If I were to imagine public space as a movie, it would be one without script or cast. Its stagecraft would be exclusively intented to prompt the audience's actions to take charge of the narrative. The camera movements would direct everyone's gaze back to themselves.
Anri Sala, Chapter 1, Skanderbeg Square, Tirana

The Skanderbeg square is an elastic space, serving as a busy open surface crossed by bikes and pedestrians during the day and hosting informal gatherings during summer evenings, but also accomodating crowded events or religious celebrations. It can thus be appropriated both on a small, individual scale and on a collective one.

How to design such a spatial framework?

How to design such a spatial framework?

Leaving parts of these historic buildings unprogrammed makes it possible for people to appropriate the space they offer. By doing so unexpected use and fortuitous encounters can take place. In C-Mine, not programming the central lobby on the first floor, allows a multiple range of (unpredicted) uses. Even though the lobby has a very strong character that people can relate to, the occupation of the space remains easy. In this respect, the old building becomes the background for a new podium and meeting place.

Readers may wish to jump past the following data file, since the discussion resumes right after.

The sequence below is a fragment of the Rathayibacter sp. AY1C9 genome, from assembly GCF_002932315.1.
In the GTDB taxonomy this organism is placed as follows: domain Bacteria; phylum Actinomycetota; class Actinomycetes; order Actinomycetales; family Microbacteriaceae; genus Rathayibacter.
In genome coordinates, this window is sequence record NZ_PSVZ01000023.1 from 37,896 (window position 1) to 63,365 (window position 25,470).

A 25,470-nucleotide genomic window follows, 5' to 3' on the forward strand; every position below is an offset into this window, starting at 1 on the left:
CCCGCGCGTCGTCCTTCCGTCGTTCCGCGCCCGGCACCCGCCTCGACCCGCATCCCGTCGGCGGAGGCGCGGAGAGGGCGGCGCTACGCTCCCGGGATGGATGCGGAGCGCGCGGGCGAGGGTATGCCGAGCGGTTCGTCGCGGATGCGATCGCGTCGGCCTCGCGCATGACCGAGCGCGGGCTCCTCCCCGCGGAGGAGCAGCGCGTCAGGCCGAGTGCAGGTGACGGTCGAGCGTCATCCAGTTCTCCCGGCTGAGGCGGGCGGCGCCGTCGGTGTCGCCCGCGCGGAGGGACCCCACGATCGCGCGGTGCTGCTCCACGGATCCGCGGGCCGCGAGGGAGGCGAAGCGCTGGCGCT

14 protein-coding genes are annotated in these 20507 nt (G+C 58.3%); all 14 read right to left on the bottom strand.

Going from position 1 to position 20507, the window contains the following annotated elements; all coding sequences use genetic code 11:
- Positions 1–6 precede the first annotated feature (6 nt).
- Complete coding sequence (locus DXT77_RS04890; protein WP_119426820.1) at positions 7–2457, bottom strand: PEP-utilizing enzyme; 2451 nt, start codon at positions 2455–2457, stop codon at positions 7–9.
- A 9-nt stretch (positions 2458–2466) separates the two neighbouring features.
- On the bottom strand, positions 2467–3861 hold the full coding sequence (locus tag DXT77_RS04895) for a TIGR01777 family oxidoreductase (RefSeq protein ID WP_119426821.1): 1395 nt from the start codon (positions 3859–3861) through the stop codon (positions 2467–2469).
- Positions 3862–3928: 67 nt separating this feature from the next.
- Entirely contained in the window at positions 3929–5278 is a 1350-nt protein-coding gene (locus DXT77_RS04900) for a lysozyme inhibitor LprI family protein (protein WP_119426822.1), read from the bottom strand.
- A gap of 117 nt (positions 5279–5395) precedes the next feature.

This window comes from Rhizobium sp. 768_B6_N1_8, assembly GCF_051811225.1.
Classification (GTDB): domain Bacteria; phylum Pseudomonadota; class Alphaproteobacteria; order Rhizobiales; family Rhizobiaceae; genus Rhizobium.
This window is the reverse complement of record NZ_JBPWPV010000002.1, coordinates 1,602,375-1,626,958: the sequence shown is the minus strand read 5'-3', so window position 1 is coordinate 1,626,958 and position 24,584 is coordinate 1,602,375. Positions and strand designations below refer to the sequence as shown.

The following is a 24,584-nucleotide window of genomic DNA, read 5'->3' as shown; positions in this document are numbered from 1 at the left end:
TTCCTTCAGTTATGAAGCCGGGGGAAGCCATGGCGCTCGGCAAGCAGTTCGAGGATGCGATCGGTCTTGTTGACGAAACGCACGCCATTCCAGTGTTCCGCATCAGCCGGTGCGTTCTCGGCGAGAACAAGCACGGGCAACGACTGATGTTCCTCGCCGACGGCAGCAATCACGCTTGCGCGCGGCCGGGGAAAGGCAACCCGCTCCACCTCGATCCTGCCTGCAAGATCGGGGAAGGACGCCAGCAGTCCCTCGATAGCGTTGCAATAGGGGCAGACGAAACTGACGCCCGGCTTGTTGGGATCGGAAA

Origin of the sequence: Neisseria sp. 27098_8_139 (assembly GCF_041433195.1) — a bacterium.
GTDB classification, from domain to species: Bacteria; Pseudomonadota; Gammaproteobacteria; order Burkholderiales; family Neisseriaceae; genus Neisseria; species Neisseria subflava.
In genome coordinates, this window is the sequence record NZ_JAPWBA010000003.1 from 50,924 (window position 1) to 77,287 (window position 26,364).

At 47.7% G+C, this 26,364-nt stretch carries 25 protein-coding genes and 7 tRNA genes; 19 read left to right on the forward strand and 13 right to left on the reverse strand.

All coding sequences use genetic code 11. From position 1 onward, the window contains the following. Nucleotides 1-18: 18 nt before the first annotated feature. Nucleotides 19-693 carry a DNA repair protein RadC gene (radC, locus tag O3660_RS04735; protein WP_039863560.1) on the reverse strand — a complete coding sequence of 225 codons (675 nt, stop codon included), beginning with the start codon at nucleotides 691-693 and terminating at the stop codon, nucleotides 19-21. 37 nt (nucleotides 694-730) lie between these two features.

"Tradition is not the worship of ashes, but the preservation of fire." Gustav Mahler

Openness can be the result of an historical continuation, where the building is positioned in relation with its past. This result in projects of refurbishment where the interventions do not cling to the past dogmatically, but rather expresses and shape the new step in the chronology of the building, marking a line between old and new, and negotiating therefore a new use. This is what happened for the former Lamot brewery, where the new use is manifested by the specific interventions in the openings and accessibility of the building, that mark a new step in the life cycle of the building and explore the adaptability of the structure.